Monetary and Exchange Rate Policy
The National Bank of Yugoslavia (NBY) has continued to pursue a tight monetary policy in line with its goal of reducing inflation, thus creating conditions for economic recovery. This policy was successful in lowering the inflation rate and in raising real money balances, which reflects the growing confidence in the domestic currency. In order to create a conducive environment for banks to improve the efficacy of monetary policy, and to support the development of a money market, the NBY recently simplified considerably the reserve requirements system and reformed its credit window facility. The new foreign exchange law liberalizes foreign exchange market thus paving the way for FRY’s acceptance of the obligation of Article VIII, Sections 2,3 and 4.
The exchange rate policy based on a managed float has served Serbia well in raising confidence in the dinar and containing inflationary expectations. This policy will continue in the future with some added flexibility. The aim is to have a balanced approach towards the disinflation objective of the program and the prevention of an unsustainable appreciation of the real exchange rate that could undermine external competitiveness. The authorities agreed with staff that the exchange rate policy has to be kept under close scrutiny taking into account not only the situation in the interbank market, but also developments in exports, imports and wages.
The acute phase in restructuring the banking system that led to an initial concentration and to closures of banks will end in June 2002, with a final decision regarding the destiny of banks that are under the control of Bank Rehabilitation Agency (BRA) or directly administered by the NBY. The policy will focus on the privatization of the remaining state banks and the strengthening of banking supervision through regulation based on international standards. The BRA has already started a process of selling physical assets of closed banks. To underpin the support for a sound and resilient banking system, the authorities decided that state and state owned entities would no longer contribute capital to banks.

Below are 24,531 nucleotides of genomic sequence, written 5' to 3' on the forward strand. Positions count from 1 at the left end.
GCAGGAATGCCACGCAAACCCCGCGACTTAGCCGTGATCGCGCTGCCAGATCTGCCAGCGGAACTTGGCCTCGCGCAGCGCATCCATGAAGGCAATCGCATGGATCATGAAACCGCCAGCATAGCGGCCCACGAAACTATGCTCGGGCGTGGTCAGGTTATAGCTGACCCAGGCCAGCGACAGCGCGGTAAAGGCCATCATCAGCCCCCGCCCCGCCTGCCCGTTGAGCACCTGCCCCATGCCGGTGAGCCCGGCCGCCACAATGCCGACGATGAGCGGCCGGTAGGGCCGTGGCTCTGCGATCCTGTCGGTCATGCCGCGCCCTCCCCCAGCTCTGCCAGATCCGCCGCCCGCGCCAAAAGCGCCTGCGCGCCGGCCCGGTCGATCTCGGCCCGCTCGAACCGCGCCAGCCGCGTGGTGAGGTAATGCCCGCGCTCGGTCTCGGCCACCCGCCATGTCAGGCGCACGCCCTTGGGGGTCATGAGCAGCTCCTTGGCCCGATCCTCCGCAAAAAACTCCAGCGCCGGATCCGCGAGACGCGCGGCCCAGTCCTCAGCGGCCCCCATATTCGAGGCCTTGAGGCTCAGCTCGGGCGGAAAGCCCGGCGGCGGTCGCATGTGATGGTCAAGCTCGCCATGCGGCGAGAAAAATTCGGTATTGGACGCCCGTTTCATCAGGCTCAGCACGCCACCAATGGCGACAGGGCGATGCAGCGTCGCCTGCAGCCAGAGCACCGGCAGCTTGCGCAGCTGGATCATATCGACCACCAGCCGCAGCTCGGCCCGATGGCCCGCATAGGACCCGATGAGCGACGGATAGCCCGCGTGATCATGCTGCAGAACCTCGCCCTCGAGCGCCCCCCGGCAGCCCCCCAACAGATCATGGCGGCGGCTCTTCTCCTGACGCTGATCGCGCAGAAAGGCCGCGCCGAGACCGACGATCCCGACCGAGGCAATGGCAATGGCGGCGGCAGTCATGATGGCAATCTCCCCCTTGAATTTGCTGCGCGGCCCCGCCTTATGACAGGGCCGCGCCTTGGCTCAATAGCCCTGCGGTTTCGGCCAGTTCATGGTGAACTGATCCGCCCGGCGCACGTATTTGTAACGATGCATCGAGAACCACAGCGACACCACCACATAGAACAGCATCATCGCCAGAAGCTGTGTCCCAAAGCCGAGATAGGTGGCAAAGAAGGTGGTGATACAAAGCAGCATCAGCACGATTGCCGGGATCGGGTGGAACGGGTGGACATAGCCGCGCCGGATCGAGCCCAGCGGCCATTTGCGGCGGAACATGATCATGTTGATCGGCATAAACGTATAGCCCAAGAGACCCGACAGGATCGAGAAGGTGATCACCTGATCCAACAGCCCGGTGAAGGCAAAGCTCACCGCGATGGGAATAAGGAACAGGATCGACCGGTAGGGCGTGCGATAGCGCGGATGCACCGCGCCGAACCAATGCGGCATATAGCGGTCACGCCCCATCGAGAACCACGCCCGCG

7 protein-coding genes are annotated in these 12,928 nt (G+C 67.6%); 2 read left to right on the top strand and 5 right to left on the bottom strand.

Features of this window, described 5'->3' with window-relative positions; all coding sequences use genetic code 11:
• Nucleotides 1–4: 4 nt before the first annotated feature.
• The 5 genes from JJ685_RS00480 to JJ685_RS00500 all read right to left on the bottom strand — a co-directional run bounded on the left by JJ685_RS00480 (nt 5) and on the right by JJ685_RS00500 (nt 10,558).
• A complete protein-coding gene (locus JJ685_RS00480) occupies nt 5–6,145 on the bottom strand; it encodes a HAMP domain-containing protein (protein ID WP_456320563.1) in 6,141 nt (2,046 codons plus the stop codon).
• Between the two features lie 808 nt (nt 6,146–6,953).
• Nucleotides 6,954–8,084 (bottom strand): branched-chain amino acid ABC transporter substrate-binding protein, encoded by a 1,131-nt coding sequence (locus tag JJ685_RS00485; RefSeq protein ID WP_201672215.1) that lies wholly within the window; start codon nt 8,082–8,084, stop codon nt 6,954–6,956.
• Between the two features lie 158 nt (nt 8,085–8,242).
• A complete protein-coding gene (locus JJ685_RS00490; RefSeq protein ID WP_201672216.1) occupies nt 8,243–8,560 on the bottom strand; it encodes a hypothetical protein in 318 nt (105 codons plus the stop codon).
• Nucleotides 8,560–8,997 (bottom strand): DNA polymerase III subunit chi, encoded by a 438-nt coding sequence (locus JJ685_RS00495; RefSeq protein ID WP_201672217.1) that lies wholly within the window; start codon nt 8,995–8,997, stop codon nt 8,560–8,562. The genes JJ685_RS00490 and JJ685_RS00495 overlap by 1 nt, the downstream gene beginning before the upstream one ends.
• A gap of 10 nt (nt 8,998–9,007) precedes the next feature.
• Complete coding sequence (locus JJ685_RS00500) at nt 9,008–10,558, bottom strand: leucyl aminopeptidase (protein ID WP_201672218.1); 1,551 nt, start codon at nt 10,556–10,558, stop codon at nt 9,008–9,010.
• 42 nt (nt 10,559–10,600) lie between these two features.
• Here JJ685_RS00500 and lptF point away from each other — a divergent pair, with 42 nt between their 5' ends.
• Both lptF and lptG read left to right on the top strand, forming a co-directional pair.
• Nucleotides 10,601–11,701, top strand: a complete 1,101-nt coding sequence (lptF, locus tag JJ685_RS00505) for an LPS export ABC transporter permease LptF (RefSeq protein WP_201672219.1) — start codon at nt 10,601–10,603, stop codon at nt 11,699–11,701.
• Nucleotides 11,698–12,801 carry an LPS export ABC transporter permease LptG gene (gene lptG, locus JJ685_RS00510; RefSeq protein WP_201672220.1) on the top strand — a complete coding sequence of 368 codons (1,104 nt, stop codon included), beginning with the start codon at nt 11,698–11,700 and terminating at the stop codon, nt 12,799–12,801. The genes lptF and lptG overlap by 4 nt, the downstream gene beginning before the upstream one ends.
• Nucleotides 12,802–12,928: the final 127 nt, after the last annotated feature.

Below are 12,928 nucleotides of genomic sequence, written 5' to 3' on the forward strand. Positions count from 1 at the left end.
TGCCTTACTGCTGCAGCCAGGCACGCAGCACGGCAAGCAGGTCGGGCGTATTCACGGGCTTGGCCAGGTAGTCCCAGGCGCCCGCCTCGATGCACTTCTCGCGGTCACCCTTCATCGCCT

The authorities have embarked on actions that will create an environment favorable to business and investment. Some improvements have already been made with the liberalization of the labor market, where employment contracts and wage determination have become flexible. The taxation rate on wages was lowered, thus encouraging official rather than informal employment. Barriers to entry and foreign trade are also addressed and there are clear moves to simplify the process of enterprise creation and to reduce or remove unnecessary red tape. The changes in public administration, which are under preparation, will ease the fight against corruption. This is also the area where some progress has been achieved. To boost growth, the authorities intend to attract sizable official and private assistance and investment for major infrastructure projects of regional importance.